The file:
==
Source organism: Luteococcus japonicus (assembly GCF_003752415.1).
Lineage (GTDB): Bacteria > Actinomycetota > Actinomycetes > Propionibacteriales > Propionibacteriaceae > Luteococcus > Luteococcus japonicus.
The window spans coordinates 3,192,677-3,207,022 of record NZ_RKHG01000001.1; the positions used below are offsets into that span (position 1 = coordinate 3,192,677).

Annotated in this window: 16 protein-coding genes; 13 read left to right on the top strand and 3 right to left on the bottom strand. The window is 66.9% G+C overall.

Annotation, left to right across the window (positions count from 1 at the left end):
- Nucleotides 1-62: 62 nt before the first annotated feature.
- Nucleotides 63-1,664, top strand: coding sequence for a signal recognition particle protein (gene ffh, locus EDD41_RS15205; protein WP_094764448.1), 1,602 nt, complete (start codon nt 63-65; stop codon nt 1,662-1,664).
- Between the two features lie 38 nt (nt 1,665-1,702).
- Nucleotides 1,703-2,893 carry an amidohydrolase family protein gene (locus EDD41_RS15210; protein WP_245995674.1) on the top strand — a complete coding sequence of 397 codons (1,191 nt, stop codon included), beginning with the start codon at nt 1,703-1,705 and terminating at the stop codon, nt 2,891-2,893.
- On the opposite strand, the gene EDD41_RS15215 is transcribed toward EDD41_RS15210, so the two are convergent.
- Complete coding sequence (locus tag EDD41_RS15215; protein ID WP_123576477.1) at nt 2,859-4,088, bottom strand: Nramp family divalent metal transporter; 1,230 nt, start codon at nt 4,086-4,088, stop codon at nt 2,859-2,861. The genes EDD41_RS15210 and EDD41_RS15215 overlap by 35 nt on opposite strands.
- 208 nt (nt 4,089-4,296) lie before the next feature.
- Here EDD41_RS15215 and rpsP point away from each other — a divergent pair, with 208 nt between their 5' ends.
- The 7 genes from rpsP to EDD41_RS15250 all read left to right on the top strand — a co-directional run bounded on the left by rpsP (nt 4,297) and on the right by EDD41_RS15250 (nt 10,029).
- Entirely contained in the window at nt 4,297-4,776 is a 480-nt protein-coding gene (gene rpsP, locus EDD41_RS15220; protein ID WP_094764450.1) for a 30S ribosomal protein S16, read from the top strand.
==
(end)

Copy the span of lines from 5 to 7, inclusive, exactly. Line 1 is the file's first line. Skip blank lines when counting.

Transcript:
Annotation, left to right across the window (positions count from 1 at the left end):
- Nucleotides 1-62: 62 nt before the first annotated feature.
- Nucleotides 63-1,664, top strand: coding sequence for a signal recognition particle protein (gene ffh, locus EDD41_RS15205; protein WP_094764448.1), 1,602 nt, complete (start codon nt 63-65; stop codon nt 1,662-1,664).